Have been kicking around the idea of process versus result lately. It covered a subject completely unrelated to the post, but people are generally finished-results-go-getters or very into step by step in how they get there. The final deliverable could be eternally debatable.
Then this news of note popped across my screen. The president of Guyana is advocating "allowing the sale of credits by nations that prevent deforestation, seeing this as a way to fight the destruction of precious, uncompromised rainforests as well as a method of fighting climate change." Currently as it stands nations only earn credits should trees be removed and then they plant more, which actually rewards forest destruction. Coming from the Kyoto Protocol, this really doesn't make much sense here. Focusing on the end result has created an ideal end-result, but through exploitation and and improper technique only do we reach it. Sounds like someone is trying to pull the wool over someone's eyes. I really give credit to Guyana for standing up for the right thing here, being a relatively small and uninfluential nation in the grand scheme of things. Shouldn't we be more focused on the fundamental principles and not the end result?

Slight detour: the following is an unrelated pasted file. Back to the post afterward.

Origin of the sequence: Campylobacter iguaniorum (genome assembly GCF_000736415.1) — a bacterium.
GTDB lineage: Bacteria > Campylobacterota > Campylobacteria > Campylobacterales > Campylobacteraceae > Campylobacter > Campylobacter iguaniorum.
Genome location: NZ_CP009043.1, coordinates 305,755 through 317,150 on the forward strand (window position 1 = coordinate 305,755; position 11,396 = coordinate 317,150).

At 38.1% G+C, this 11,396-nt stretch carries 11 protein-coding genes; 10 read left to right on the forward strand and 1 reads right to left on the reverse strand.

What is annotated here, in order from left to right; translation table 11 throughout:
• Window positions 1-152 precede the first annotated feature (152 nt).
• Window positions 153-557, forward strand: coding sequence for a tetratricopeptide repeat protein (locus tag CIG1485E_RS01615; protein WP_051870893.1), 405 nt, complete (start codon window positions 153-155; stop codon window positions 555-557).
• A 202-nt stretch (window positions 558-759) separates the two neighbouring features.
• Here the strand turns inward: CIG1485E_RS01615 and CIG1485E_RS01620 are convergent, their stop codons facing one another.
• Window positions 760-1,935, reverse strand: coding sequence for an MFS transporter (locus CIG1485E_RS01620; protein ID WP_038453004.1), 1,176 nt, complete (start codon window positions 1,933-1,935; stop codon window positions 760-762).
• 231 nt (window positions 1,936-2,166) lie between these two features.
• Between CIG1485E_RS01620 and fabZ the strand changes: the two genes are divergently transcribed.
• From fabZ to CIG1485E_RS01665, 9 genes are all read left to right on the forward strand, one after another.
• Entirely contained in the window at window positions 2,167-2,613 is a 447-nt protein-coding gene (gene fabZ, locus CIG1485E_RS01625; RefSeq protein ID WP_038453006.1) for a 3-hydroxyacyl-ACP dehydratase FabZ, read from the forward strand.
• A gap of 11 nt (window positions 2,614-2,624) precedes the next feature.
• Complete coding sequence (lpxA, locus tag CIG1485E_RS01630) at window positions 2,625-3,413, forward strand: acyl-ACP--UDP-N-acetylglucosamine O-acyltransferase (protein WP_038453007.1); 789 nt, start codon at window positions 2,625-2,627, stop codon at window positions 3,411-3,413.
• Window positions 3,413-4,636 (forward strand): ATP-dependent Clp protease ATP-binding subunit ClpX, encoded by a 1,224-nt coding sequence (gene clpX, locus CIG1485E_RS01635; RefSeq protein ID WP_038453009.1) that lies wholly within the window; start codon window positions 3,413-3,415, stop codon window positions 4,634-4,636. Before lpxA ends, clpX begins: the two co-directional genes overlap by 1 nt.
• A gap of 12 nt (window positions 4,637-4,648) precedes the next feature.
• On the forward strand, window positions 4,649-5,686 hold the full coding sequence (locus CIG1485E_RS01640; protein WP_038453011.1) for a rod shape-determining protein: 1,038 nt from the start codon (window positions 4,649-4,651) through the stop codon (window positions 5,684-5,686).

I'm probably stretching this idea too thin, but I feel like their is too great an emphasis these days in terms of marketing on the end result, sales- growth - awareness -etc. The bigger ideas seem to come from the smallest connections. Simplicity and the value of honest good connections are most rewarding and powerful for a reason, they are righteous in the consumer's mind. Today's consumers are too savvy to be sold to, and are now crafting the conversations that build brands from the beginning. We might need to place a greater emphasis on not just having a conversation, but how it evolves and how we value the topics within the conversation.